Saturday, August 25, 2007

Quaker Wisdom...

"To embrace a faith that fits us comfortably is a poor way of accepting religion; more than that, it is in a real sense a wrong and pernicious way, for it reverses the true order of things, placing the people who are to be re-formed into the position of the Truth that is to re-form them. It is an impiety that transposes creature and Creator. Faith most be a continuing challenge to which we must respond, a discipline to which we must submit, not a feather bed to protect us against the sharp edge of living." - Edgar B. Castle (from the book Plain Living: A Quaker Path to Simplicity)

Tuesday, August 21, 2007

My brief stay at the Hard Rock Hotel

When I was a teenager I was convinced that I was destined to be a Rock Star. I thought if I believed strongly enough, my dreams of stardom would come to pass. So, Rock & Roll became my lifestyle, my raison d' etre, my credo, my god. I laid sacrifices at the alter of my god: My education (I dropped out of high school as a way of "sticking it to the man" -- which would be funny if it weren't so tragic), the heart of my High School sweetheart (a rock star couldn't have a High School sweetheart hanging around), my innocence (as in "Sex and Drugs and Rock & Roll") and vast numbers of brain cells (as in "Sex and Drugs and Rock & Roll"). For the details on how the whole thing turned out, you can read my story here.

My Rock & Roll dreams died a slow, hard death. Gradually the realization sunk in that I'd been had. The glamor, glitz and glory of the Rock & Roll lifestyle was an illusion.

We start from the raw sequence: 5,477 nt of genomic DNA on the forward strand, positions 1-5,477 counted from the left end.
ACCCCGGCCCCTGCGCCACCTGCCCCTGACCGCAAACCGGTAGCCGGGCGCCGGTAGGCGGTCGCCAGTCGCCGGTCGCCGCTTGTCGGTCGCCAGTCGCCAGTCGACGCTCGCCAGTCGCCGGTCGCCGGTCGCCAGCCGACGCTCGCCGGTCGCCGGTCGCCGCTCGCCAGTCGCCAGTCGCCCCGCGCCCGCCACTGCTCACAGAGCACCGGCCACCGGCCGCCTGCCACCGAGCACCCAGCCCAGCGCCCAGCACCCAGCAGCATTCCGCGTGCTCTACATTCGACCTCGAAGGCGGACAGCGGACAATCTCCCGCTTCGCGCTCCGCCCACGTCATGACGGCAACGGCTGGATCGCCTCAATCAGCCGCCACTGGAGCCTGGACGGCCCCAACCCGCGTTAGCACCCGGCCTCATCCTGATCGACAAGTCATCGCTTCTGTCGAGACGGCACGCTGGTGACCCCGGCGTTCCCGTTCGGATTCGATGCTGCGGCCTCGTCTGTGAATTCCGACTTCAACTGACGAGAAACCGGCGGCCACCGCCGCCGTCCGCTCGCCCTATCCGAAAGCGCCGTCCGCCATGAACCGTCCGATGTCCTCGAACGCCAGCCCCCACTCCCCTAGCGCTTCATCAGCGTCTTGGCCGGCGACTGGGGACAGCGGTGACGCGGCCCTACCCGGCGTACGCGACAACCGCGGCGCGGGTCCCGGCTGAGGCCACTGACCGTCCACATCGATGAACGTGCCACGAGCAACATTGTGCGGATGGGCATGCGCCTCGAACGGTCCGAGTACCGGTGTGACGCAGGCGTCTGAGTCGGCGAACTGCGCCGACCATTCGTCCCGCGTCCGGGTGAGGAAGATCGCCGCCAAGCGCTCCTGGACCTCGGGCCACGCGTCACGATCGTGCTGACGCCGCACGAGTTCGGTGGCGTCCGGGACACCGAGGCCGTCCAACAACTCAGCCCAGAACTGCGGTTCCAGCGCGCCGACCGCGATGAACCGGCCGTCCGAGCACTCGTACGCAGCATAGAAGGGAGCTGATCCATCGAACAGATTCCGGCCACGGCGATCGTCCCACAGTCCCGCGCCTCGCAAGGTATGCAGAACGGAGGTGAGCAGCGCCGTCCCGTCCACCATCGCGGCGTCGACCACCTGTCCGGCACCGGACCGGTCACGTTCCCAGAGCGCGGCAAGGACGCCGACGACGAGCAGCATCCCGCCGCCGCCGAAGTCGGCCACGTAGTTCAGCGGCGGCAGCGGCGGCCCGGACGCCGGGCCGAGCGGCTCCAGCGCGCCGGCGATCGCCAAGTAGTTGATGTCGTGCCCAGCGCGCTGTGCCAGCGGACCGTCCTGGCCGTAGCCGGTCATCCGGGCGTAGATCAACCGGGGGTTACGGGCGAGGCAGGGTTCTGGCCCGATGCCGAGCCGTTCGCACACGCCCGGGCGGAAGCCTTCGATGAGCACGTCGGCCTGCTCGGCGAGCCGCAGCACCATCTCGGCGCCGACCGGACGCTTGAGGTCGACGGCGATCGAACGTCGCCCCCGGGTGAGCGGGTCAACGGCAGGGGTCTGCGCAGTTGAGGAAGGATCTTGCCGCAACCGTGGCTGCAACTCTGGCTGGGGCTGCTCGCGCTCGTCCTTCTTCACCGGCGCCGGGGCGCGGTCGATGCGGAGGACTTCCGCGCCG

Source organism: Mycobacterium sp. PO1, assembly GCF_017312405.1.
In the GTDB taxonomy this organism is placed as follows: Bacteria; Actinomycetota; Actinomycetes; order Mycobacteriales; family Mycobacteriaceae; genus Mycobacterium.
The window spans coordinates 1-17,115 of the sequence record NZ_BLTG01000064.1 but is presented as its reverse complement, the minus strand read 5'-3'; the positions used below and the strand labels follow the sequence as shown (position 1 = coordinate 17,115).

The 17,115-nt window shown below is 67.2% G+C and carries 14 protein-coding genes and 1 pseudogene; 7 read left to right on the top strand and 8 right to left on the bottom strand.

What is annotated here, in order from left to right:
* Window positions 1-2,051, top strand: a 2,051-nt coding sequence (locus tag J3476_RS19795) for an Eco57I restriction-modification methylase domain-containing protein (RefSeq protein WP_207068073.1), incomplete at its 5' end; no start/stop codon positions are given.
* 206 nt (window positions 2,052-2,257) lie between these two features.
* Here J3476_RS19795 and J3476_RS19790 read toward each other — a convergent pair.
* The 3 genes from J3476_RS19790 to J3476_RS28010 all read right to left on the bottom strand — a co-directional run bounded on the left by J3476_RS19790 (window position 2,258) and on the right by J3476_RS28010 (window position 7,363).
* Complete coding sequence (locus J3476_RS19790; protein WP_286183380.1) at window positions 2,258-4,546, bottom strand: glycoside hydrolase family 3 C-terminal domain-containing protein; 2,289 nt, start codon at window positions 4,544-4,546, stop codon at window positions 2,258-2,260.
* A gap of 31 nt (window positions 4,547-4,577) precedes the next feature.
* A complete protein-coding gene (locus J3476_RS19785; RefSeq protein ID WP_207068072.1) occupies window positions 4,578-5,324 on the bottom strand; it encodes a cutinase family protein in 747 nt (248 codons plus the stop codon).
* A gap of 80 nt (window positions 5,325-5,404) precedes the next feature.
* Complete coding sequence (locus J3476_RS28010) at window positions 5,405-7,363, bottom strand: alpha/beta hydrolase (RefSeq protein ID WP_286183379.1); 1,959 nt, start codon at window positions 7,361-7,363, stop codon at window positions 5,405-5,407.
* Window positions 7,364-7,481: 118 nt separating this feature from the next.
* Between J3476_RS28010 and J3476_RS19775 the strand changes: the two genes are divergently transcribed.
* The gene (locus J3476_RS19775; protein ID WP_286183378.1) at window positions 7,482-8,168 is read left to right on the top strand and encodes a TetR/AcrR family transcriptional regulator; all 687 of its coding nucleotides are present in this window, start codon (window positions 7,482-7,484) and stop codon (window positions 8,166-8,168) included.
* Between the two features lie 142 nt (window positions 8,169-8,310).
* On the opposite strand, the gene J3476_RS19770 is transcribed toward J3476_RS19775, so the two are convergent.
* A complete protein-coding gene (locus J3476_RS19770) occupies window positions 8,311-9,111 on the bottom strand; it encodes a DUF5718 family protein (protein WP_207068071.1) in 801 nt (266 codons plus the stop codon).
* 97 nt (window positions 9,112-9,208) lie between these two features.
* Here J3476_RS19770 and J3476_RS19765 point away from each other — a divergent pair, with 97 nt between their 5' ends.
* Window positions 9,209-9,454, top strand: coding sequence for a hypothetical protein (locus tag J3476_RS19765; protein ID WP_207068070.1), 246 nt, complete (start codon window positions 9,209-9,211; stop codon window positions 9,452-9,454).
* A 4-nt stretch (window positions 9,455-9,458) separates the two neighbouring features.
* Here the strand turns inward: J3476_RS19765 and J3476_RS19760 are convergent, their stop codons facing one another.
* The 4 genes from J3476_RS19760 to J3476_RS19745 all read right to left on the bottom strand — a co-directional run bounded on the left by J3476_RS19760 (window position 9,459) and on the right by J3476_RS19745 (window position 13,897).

I'm travelling this week between Houma, LA (about 45 miles SW of New Orleans) and Jacksonville, FL. I finished my work in Houma this afternoon and, not wanting to stay in Houma any longer than necessary, drove my rental car onto I-10 and pointed it East towards Jax. Its an 8 to 10 hour drive. I figured I'd go to about Mobile, AL and then stop for the night and complete the journey the next day.

60 miles before Mobile I came to Biloxi, MS; an up-and-coming casino town that was decimated by hurricane Katrina. Since by now it was 8pm, I decided to see how the restoration of Biloxi has come along and also grab a bite to eat. Although there is still much devastation, the big casinos have rebuilt and are back in business. I've never cared much for gambling, but figured the casinos would probably house a variety of dining options.

My attention was caught by the Hard Rock Hotel & Casino (run by the same company as the Hard Rock Cafes) and I decided to take a closer look. At first glance the place was impressive: Inside the lobby are several restaurants, a Starbucks, gift shops, etc. Loud music is pumping, lights are flashing and music videos play on screens placed throughout. The lobby is filled with museum-style glass cases that contain Rock & Roll artifacts, each identified by a little gold plaque: Elton John's blue jeans (he was skinny once!), Madonna's leather pasties, various shirts, shoes and jackets once worn (allegedly) by various rock stars. Lots of guitars, of course. I wonder though whether any of the rock stars who supposedly owned the guitars attributed to them ever actually played them or if they merely had them in their possession for a brief moment -- long enough to autograph the instrument and hand it back to the Hard Rock Corporation representative.

I browsed around, looking at the displays, and felt completely underwhelmed. Was I supposed to be excited to see Tom Petty's cowboy boots in a glass case, or a jacket once worn by Peter Gabriel?